What drivers can do to be more cyclist aware

Before we begin, this isn’t an anti-driving post. We’re not lambasting drivers. As much as drivers need to be more cyclist-aware, follow road rules and drive safely, vice versa also applies!

Here are our top tips to help cyclists and car drivers avoid conflict on our roads.

Learn to share

As a car driver you may think the road belongs to you, but nobody owns the road. Everyone has a right to pass and re-pass on public highways. By law, a bicycle is a vehicle, so treat it like one.

Appreciate that cyclists are helping you

Counter-intuitive to what you may believe, cyclists actually reduce congestion on the roads by not driving cars. They ‘re reducing the time you spend in traffic jams as they’re taking up so much less space. Cyclists have a phrase for this, often seen on t-shirts and posters: One Less Car.

Avoid ‘dooring’ cyclists

Dooring means to open your door (deliberately or accidentally) into a cyclist riding past. Did you know it’s illegal? It can also be fatal, and happens more than you’d expect. Don’t open any doors without checking there aren’t any cyclists behind you.
You could easily sweep them clean off their bikes and it won’t be pretty. Think about the width of your door when it’s open; you easily have a 1-1.5m mobile barrier swinging into the road each time you get in or out of the car.
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Driving with cyclists

Realise cyclists are vulnerable

You’re driving a vehicle hugely heavier and more powerful than theirs. In any impact, they will be the losers. Perhaps it’s best we take after most other European countries which operate a ‘strict liability’ rule. These regulations result in the motorist’s insurance usually being deemed to be responsible in any crash involving a cyclist. In the same way that a cyclist would be at fault in a smash with a pedestrian.
With the driver always at fault in any accident, drivers tend to become more cautious around cyclists.

Helmets don’t equal guaranteed safety

Of course helmets are worth wearing, but car drivers need to recognise that cyclists are still vulnerable, even when wearing protective gear.
Most cycle helmets are designed to withstand head-on impacts at speeds less than 13mph. Some cyclists choose not wear to wear helmets and a UK study showed these are given more caution by drivers. A cyclist with a helmet, however, is by no means invincible.

Exercise some caution and be patient

90% of cyclist casualties in recent years were caused by careless inattention, firstly by drivers, secondly by cyclists (according to nidirect.gov.uk). It’s your responsibility to avoid hitting cyclists, not the responsibility of the cyclist to avoid getting hit by you.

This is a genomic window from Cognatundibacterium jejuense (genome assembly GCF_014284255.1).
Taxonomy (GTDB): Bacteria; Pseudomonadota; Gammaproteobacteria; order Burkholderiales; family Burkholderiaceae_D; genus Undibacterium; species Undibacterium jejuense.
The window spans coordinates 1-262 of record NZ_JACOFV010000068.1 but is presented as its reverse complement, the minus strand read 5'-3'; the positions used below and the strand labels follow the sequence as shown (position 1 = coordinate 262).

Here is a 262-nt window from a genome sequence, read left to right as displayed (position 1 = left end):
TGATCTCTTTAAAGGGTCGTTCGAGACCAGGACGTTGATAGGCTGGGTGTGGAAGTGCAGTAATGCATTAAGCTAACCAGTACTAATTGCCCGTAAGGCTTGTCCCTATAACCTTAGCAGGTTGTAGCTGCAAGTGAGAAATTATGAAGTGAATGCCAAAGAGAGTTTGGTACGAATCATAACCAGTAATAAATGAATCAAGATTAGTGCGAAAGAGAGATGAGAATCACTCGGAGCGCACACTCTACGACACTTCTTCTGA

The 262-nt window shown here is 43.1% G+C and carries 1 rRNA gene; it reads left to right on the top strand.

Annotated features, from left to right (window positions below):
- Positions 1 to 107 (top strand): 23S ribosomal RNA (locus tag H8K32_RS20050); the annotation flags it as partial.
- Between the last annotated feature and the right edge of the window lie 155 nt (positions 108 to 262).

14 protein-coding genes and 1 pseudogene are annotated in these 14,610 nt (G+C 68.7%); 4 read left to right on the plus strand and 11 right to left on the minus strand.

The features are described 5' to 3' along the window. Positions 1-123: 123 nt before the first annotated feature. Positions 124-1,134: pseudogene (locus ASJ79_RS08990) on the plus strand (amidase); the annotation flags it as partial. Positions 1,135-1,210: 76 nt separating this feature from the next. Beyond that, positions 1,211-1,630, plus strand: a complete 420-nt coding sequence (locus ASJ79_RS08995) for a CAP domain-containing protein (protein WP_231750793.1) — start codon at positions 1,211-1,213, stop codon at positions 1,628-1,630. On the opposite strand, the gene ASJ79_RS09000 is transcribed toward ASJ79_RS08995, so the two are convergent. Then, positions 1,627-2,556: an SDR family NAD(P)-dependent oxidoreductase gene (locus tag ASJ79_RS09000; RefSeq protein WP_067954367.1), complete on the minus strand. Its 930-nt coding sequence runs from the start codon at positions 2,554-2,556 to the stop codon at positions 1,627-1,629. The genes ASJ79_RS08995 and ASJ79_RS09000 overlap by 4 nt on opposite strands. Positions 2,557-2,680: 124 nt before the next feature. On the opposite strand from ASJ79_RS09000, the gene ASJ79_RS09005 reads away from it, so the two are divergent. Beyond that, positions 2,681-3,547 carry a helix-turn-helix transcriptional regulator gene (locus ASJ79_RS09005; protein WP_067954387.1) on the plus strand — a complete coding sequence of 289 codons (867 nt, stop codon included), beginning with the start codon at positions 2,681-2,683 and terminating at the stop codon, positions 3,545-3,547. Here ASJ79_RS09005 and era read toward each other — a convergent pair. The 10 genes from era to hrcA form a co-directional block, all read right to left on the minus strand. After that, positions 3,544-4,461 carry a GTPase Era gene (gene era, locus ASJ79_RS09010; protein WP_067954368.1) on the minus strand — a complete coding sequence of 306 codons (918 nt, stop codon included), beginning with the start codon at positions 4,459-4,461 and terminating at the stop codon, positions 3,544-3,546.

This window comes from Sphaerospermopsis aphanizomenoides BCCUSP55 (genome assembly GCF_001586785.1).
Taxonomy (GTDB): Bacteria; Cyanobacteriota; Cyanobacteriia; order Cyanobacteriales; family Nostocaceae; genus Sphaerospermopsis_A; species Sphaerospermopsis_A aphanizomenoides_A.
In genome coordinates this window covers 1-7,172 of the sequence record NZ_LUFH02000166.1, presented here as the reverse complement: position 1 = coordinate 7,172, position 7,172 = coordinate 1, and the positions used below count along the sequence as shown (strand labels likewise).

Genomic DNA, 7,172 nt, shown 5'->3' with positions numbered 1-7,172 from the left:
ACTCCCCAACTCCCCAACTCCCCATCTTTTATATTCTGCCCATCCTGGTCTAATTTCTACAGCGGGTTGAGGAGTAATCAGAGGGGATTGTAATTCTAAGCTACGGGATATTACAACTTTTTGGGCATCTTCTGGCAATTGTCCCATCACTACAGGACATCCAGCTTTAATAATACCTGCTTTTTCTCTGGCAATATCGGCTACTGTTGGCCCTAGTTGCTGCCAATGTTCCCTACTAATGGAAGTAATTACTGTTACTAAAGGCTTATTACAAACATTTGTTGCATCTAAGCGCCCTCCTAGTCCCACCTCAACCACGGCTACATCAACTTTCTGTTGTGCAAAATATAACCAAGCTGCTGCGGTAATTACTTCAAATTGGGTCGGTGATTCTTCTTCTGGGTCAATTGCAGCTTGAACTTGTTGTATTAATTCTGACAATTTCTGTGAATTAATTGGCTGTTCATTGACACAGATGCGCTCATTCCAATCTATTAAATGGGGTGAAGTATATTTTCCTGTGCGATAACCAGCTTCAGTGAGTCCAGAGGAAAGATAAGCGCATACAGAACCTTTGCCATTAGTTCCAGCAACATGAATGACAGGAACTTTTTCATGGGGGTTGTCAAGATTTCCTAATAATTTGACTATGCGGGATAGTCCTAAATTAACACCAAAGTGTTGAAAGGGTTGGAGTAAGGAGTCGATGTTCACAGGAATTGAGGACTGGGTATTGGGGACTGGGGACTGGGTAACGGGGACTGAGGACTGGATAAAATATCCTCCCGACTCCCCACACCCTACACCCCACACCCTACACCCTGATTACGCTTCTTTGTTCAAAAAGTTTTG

Pay attention and be on the lookout for cyclists at all times, especially when reversing. Use your mirrors because cyclists may overtake slow-moving traffic on either side. They may sometimes need to change direction suddenly, so just be aware of this and observe any indications they give such as looking over their shoulder (called a lifesaver check). Don’t tempt them into taking risks or endanger them.

Allow plenty of space

When overtaking a cyclist you’re required to give them as much room as you would a car. They may need to swerve to avoid hazards. Always anticipate that there may be a pothole, oily, wet or icy patch or some other obstruction.
Don’t drive too closely behind a cyclist because you may not be able to stop in time if they come off their bike or do something abruptly. Unless you have an entire clear, empty lane in which to pass, slow down and wait until there is room to pass. Pass them slowly!
Cars and cyclists

Drive slowly on low-vis roads

On rural roads or those with limited visibility remember that a cyclist could be around the next corner. It could also be an elderly person, a child, an animal or a tractor turning into a field. Reducing your speed reduces the risk of something happening.
You can’t see ahead of hills and curves, so slow down when you’re not sure what’s on the other side. Make sure you can stop the car in half the distance you can see to be clear. At night the need to do so is more exaggerated.

Cyclists have a right to claim the lane

Cyclists have as much right as you do to take up the entire lane. You may think they’re being utterly selfish by doing so, but in fact they’re preventing having an accident. They really aren’t trying to slow you down, it’s just the safest way for them to cycle particularly if there’s a blind bend, a narrowing of the road, a high risk junction, pinch point or traffic lights ahead. Additionally if there’s a narrowing of the road, they’re stopping you squeezing through far too cosily beside them.
Cyclists should never cycle in the gutter because it gives no room for avoiding obstacles and leaves them no room to fall if an accident occurs, meaning they could go straight under your wheels – which isn’t terribly good for either party.

Beware a left turn

Most car vs bike accidents occur near left-hand turns. A cyclist may sneak up, perfectly legally, beside you while you’re waiting impatiently at a red light. It’s not at all illegal for cyclists to filter on the left or right of lanes but it is often difficult to spot them, especially when hidden in your blind spots. You’ll hit the cyclist as they carry straight on and you’ve made a left turn into them. Also be vigilant when pulling out of side streets and car parks.

Get on a bike!

Not until you experience what it’s like to be a cyclist on a busy road will you truly be able to empathise with them and realise how careless drivers can be at times. Cyclists can also be careless, but it usually ends in them getting hurt, not you!Chris Gidney is a keen cyclist and technician at SRAM.
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